Obama May Be Favored Against McCain, but It Ain't Over 'Til It's Over

Not so fast, Schlesinger, the race still has a ways to go.

By SHARE

Robert, my colleague here at Thomas Jefferson Street, wrote today that Barack Obama has the race sewn up. In my heart of hearts, boss, I've been saying essentially the same thing for a week now. Personally, I agree it sure looks like it's over.

But professionally, I am duty-bound to add there are several game-changer scenarios that still might occur to create a McCain win—none of them good but all of them possible.

Allow me to use the "R" word as diplomatically as I can, in the following phrase: "Race-based decision-making." I have to wonder how many Americans who've been telling pollsters they'll vote for Obama will get into the privacy of the voting booth and fail to push that digital button. Yes, Bush's eight years have been nothing short of disastrous for the nation. I do believe President Bush will go down in history as the worst American president ever. His failed, expensive war in Iraq, his ridiculous penchant for profligate spending, his nasal, hydrocephalic tone of voice—these and many other factors have caused independents and moderate Republicans (are there any left?) to flee the party in droves. But does that mean they'll vote for Barack Obama? Probably, but I'm not yet certain.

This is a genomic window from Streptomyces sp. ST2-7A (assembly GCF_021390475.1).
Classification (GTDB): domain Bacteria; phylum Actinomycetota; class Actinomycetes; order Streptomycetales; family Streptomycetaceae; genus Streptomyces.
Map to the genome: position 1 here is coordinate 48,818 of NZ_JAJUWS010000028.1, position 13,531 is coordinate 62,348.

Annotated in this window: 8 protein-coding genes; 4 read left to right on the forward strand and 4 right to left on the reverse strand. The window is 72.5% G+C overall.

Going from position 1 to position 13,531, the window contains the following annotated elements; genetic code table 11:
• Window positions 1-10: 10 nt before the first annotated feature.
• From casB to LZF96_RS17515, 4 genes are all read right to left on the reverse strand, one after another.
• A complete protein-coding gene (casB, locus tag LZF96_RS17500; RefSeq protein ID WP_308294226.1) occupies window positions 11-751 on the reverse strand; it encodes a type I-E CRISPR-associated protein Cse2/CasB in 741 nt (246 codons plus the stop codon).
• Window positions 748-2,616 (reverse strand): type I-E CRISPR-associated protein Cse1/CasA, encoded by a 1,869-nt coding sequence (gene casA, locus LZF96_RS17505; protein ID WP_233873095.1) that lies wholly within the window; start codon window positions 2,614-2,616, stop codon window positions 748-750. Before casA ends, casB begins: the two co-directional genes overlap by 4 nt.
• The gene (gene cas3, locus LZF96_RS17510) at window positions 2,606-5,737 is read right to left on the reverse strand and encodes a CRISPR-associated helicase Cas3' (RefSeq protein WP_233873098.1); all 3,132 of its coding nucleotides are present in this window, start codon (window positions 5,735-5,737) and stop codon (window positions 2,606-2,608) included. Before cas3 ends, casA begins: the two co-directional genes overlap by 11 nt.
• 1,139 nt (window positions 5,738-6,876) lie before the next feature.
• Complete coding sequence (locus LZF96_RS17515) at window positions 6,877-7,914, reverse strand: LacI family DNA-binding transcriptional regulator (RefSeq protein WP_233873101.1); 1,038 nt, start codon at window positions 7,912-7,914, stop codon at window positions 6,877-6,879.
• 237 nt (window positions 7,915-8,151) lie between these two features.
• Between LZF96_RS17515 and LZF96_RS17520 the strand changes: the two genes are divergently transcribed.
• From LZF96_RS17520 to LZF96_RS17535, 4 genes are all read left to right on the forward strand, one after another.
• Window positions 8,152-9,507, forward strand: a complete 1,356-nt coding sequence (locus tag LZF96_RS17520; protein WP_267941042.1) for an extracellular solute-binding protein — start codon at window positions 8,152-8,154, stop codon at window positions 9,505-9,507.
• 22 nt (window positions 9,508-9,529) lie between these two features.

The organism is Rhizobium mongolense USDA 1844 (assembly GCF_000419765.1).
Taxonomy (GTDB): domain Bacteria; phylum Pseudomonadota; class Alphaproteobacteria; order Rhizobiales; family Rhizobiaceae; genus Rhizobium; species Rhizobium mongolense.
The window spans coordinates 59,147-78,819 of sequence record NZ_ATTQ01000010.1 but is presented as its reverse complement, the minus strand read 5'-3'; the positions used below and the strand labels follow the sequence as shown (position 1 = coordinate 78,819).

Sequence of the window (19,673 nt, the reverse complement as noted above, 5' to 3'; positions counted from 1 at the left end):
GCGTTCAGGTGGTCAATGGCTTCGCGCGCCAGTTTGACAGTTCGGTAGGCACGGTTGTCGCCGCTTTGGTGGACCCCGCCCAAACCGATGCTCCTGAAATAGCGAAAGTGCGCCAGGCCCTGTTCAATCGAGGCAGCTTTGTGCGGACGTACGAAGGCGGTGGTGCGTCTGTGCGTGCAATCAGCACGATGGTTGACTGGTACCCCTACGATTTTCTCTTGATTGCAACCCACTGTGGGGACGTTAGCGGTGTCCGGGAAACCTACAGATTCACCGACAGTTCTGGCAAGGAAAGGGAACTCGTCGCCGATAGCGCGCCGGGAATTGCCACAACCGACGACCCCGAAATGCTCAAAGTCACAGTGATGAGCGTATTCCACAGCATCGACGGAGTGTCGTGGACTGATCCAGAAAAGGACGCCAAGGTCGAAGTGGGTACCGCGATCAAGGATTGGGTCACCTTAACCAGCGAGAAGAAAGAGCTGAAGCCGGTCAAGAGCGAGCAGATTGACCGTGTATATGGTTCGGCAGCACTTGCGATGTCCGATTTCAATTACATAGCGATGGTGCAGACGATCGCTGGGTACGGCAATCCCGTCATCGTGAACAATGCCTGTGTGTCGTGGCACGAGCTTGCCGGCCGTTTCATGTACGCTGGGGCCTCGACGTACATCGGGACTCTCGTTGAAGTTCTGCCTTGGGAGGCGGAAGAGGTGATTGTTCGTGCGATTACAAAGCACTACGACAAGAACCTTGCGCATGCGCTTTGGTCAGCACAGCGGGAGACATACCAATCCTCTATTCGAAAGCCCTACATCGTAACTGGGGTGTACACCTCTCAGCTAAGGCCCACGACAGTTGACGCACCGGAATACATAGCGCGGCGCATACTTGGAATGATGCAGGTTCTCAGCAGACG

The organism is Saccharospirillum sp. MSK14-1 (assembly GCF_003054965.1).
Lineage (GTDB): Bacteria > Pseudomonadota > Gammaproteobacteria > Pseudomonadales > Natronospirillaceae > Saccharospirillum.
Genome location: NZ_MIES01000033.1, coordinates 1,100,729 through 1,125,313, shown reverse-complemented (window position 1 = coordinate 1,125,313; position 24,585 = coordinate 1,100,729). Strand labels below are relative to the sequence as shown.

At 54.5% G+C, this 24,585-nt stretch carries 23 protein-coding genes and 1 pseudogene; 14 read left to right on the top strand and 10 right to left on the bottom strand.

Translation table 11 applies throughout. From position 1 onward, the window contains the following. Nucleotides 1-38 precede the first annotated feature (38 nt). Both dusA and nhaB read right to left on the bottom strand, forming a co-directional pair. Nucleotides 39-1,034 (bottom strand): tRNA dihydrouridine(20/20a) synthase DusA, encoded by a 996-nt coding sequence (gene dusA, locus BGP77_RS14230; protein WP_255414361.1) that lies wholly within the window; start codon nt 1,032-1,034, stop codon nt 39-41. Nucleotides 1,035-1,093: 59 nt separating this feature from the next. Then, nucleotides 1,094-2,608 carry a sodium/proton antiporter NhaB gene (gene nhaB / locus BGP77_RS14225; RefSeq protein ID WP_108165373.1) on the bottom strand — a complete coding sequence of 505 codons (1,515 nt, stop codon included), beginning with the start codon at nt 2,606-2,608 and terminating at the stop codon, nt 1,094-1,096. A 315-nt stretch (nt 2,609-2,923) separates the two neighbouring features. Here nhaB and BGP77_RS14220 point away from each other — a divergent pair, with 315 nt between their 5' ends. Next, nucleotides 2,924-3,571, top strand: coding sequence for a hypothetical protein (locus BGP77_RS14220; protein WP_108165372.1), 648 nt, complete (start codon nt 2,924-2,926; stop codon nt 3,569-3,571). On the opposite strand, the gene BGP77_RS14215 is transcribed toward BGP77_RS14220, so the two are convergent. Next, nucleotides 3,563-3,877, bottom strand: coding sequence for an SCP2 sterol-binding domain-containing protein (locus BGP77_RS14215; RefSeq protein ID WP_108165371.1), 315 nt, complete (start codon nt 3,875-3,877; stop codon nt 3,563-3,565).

Then, there's the possibility of an October surprise. Slim? Yes. Possible? Yes.

Lastly, how can we forget voting issues that have cropped up in the past several elections? Black-dominated areas in Ohio, for example, that were conveniently short on voting machines and kept people in line in the cold rain for 6 hours. Votes placed that never registered. Absentee ballots that were never counted. This type of manipulation could occur again. Not a pretty picture, but one we must consider.

Democratic registration is up, way up. The youth vote is promising to swell this year by large proportions. Democrats are clearly energized and Republicans dispirited. At this point, things look so positive for Senator Obama; his win wouldn't surprise most Americans. But I've worked in the news business long enough to know, it ain't over 'til it's over.